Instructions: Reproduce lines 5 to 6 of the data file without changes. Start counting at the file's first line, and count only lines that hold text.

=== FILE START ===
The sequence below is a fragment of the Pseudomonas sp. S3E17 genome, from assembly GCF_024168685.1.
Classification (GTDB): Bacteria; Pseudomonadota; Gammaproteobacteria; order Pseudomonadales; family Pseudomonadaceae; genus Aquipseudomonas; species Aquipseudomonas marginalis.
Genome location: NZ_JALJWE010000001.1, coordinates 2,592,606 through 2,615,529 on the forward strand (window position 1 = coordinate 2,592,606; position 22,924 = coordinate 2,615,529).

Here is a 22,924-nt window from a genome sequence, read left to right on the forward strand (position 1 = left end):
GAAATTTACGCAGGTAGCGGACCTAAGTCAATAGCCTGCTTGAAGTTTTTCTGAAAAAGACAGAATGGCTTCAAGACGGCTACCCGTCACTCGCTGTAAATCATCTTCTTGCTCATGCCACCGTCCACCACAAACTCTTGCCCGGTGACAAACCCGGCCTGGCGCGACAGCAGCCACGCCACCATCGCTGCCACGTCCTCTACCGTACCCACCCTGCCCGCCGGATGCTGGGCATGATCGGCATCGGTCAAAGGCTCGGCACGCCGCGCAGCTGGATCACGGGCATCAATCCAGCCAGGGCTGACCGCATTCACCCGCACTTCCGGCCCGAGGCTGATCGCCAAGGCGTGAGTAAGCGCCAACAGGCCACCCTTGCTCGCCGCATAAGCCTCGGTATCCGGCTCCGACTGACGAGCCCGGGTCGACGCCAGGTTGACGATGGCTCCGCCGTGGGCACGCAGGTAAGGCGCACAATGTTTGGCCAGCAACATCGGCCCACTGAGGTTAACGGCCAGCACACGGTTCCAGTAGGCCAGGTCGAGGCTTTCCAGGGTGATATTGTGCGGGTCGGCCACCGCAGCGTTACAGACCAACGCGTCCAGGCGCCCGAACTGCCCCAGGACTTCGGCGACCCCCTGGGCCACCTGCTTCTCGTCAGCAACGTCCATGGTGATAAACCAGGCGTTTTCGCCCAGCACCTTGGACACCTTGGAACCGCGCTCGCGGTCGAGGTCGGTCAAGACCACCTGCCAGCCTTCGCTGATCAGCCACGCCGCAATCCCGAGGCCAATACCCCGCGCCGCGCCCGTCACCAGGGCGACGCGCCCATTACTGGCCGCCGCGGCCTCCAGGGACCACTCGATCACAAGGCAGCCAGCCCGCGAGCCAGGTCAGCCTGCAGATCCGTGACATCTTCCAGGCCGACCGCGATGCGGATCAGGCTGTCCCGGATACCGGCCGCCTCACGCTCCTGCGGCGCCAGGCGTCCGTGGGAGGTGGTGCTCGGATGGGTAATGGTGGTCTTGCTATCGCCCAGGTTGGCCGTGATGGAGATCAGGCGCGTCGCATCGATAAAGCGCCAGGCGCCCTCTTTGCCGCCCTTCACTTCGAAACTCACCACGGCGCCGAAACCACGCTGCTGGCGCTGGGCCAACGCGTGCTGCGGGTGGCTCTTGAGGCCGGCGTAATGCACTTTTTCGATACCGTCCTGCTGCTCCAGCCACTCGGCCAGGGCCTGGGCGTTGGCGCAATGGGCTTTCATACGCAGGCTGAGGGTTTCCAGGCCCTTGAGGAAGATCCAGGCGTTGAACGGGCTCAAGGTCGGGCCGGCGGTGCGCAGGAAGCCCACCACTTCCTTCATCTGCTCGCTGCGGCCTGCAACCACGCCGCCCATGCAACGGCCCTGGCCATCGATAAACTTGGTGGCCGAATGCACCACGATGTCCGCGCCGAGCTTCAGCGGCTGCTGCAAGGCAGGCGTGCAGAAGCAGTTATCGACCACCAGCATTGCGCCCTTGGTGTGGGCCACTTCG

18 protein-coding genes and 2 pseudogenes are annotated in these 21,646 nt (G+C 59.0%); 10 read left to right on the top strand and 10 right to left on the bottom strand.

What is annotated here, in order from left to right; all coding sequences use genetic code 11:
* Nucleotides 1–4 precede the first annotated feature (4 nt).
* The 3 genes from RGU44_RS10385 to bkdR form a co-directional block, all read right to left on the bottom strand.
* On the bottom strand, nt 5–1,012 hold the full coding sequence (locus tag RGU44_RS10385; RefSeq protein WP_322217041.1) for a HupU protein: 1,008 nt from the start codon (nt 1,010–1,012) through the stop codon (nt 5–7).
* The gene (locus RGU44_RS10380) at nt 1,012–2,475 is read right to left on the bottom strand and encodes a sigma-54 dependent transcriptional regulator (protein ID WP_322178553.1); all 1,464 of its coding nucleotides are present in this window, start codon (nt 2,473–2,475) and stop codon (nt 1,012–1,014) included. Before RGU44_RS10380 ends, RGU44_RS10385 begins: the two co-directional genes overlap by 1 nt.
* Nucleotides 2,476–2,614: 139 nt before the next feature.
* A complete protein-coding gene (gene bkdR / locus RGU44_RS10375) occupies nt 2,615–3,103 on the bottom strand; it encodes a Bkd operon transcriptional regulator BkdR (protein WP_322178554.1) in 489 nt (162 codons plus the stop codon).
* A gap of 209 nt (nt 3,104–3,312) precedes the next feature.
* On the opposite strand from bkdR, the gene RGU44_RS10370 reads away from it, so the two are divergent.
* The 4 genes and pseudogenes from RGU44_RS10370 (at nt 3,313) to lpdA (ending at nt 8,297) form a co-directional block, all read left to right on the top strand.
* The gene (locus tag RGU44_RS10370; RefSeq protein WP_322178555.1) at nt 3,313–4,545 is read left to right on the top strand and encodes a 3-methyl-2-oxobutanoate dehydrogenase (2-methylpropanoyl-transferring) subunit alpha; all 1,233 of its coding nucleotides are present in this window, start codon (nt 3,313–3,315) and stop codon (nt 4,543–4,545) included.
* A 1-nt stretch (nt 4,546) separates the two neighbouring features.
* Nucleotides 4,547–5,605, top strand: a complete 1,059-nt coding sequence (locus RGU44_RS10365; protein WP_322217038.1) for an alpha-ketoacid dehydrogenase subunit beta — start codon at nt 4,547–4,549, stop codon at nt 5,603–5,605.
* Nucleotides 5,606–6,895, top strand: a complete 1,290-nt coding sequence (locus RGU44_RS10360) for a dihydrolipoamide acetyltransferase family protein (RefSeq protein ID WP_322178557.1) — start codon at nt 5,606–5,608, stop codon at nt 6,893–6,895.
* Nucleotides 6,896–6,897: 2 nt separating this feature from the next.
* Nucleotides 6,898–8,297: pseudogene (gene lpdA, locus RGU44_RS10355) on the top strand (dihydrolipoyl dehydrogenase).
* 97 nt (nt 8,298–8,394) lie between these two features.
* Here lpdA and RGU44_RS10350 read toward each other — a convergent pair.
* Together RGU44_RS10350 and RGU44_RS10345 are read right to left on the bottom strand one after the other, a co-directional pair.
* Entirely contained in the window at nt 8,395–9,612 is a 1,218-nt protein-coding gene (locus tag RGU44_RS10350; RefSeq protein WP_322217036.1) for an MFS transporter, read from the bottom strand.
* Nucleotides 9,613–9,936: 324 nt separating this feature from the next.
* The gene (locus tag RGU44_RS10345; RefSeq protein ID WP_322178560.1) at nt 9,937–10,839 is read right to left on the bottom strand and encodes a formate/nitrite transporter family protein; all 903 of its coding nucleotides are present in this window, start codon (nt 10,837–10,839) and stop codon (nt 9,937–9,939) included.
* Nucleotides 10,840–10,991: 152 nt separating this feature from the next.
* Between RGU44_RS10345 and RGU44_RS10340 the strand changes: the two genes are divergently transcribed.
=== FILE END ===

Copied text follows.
GAAATTTACGCAGGTAGCGGACCTAAGTCAATAGCCTGCTTGAAGTTTTTCTGAAAAAGACAGAATGGCTTCAAGACGGCTACCCGTCACTCGCTGTAAATCATCTTCTTGCTCATGCCACCGTCCACCACAAACTCTTGCCCGGTGACAAACCCGGCCTGGCGCGACAGCAGCCACGCCACCATCGCTGCCACGTCCTCTACCGTACCCACCCTGCCCGCCGGATGCTGGGCATGATCGGCATCGGTCAAAGGCTCGGCACGCCGCGCAGCTGGATCACGGGCATCAATCCAGCCAGGGCTGACCGCATTCACCCGCACTTCCGGCCCGAGGCTGATCGCCAAGGCGTGAGTAAGCGCCAACAGGCCACCCTTGCTCGCCGCATAAGCCTCGGTATCCGGCTCCGACTGACGAGCCCGGGTCGACGCCAGGTTGACGATGGCTCCGCCGTGGGCACGCAGGTAAGGCGCACAATGTTTGGCCAGCAACATCGGCCCACTGAGGTTAACGGCCAGCACACGGTTCCAGTAGGCCAGGTCGAGGCTTTCCAGGGTGATATTGTGCGGGTCGGCCACCGCAGCGTTACAGACCAACGCGTCCAGGCGCCCGAACTGCCCCAGGACTTCGGCGACCCCCTGGGCCACCTGCTTCTCGTCAGCAACGTCCATGGTGATAAACCAGGCGTTTTCGCCCAGCACCTTGGACACCTTGGAACCGCGCTCGCGGTCGAGGTCGGTCAAGACCACCTGCCAGCCTTCGCTGATCAGCCACGCCGCAATCCCGAGGCCAATACCCCGCGCCGCGCCCGTCACCAGGGCGACGCGCCCATTACTGGCCGCCGCGGCCTCCAGGGACCACTCGATCACAAGGCAGCCAGCCCGCGAGCCAGGTCAGCCTGCAGATCCGTGACATCTTCCAGGCCGACCGCGATGCGGATCAGGCTGTCCCGGATACCGGCCGCCTCACGCTCCTGCGGCGCCAGGCGTCCGTGGGAGGTGGTGCTCGGATGGGTAATGGTGGTCTTGCTATCGCCCAGGTTGGCCGTGATGGAGATCAGGCGCGTCGCATCGATAAAGCGCCAGGCGCCCTCTTTGCCGCCCTTCACTTCGAAACTCACCACGGCGCCGAAACCACGCTGCTGGCGCTGGGCCAACGCGTGCTGCGGGTGGCTCTTGAGGCCGGCGTAATGCACTTTTTCGATACCGTCCTGCTGCTCCAGCCACTCGGCCAGGGCCTGGGCGTTGGCGCAATGGGCTTTCATACGCAGGCTGAGGGTTTCCAGGCCCTTGAGGAAGATCCAGGCGTTGAACGGGCTCAAGGTCGGGCCGGCGGTGCGCAGGAAGCCCACCACTTCCTTCATCTGCTCGCTGCGGCCTGCAACCACGCCGCCCATGCAACGGCCCTGGCCATCGATAAACTTGGTGGCCGAATGCACCACGATGTCCGCGCCGAGCTTCAGCGGCTGCTGCAAGGCAGGCGTGCAGAAGCAGTTATCGACCACCAGCATTGCGCCCTTGGTGTGGGCCACTTCG

18 protein-coding genes and 2 pseudogenes are annotated in these 21,646 nt (G+C 59.0%); 10 read left to right on the top strand and 10 right to left on the bottom strand.